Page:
A commercially funded science expedition sets out to the bottom of the Marianas Trench to prove whether or not a deeper section of the ocean exists. It does – and furthermore it is populated by a previously undiscovered ecosystem, included the presumed-extinct prehistoric giant shark known as megalodon. The expedition is attacked and escapes; however, the “meg” follows its prey to the surface and becomes a deadly threat to humanity.
The Meg is a Chinese-American co-production, one directed by Jon Turteltaub and based loosely on the potboiler novel by Steve Alten. The film spent something like two decades in development hell before emerging in its finished form: a trite and obvious blend of action-thriller and disaster movie.
Giant or otherwise, there is only so much creative ground to cover with a shark-based thriller. The Meg tries to have it a few ways: its early scenes offer a short revisit of James Cameron’s The Abyss before making a sharp segue into Renny Harlin’s somewhat less prestigious Deep Blue Sea. Once the research base is shut down and abandoned, the film adopts the angry fisher-people-versus-shark thrills of Steven Spielberg’s Jaws for its second half. Now there was no chance of The Meg matching the quality of Jaws, which remains one of the best motion picture thrillers of all time, but it does not even manage to approach the cheesy amusement of Deep Blue Sea. Turteltaub is a career-long mediocre director, with a resume including the likes of Phenomenon, While You Were Sleeping, Instinct, and National Treasure. The Meg falls right in the middle of the pack: it is watchable, but it is also not actually good enough to recommend to anybody. At the same time it is not bad enough to enjoy mocking. You can enjoy yourself watching The Meg, but only to a degree – and not a large one at that.
Jason Statham plays a very broadly drawn and generic version of the sort of character he plays all of the time. Gruff, British, and edgy, he growls and frowns his way through a string of chase and action scenes. Sometimes he’s behind the controls of a Gerry Anderson-style submersible, and other times he simply swims for his life in the open ocean. It is the kind of action Statham can do running on automatic, but to his credit he does put in a modicum of effort. The same is true of co-star Li Bingbing, who places a fair level of charisma into a relatively boring character, and Rainn Wilson, who overacts amiably as a billionaire benefactor to the research team. It is no exaggeration to claim Li, Wilson and Statham largely carry the film. They at a minimum make the tedious watchable. Other members of the cast, including Cliff Curtis, Ruby Rose, and Winston Chao, don’t provide anywhere close to as much entertainment value.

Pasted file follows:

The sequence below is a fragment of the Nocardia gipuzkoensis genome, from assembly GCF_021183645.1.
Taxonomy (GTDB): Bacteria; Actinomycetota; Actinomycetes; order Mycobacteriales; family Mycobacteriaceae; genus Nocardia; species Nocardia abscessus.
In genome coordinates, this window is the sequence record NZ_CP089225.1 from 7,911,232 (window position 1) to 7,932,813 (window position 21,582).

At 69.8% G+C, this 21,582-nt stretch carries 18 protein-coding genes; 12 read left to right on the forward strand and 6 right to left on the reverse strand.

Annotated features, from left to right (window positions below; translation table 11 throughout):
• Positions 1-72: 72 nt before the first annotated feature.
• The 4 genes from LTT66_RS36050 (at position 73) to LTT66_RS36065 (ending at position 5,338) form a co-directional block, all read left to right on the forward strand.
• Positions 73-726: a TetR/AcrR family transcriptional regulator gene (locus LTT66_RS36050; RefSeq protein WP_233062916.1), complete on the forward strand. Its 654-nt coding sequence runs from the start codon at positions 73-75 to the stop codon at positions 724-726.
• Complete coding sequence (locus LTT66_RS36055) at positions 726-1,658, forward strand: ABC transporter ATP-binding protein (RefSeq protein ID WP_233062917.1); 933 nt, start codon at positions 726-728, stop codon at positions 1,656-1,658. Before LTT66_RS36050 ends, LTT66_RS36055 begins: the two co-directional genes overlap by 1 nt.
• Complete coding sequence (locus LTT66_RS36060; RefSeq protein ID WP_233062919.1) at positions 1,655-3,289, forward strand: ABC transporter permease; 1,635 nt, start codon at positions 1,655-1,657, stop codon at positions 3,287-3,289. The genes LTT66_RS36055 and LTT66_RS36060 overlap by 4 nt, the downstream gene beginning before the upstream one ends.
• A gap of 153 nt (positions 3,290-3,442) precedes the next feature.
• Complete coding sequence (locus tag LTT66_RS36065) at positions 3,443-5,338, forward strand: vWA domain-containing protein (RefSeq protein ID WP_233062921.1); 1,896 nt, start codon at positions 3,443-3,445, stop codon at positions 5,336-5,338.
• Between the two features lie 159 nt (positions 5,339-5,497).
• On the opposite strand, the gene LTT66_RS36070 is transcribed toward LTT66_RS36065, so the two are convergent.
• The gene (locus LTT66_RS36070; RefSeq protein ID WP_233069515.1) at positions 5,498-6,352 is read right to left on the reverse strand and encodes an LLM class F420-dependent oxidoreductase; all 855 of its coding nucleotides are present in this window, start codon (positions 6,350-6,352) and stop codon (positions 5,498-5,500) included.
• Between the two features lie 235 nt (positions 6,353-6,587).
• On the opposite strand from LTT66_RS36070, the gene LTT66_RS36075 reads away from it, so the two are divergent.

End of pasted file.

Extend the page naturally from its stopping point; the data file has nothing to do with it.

One of the more interesting elements of the film is its status as a Chinese-American co-production. It seems to deliver the more stereotypical elements of both industries. The characters perform in very American ways, until they suddenly feel very generically Chinese. The film’s climax heads in a particularly Chinese direction, until it reflexively switches back to feeling American. The haphazard tone and style ultimately does a lot more harm than good, but it will be interesting to see how this shared aesthetic plays out in future co-productions.
The megalodon itself has a cartoon-like appeal. Despite being based on a real animal, its sheer scale makes it feel unintentionally funny. Not that the scale feels consistent. Through its various action sequences its size seems to shift up and down based upon the whims of the story. In the deep ocean it gets some visual effectiveness. When marauding the coast of a Chinese holiday resort it simply feels a bit goofy. Films of these nature tend to succeed based on powerful and inventive action set-ups, and The Meg unfortunately fails to find much inventive material at all. There will always be a broad market for these kinds of generic blockbusters – the half-billion grossed by this film demonstrates that ably – but there will always be better and more enjoyable films to see. My advice is to seek them out instead.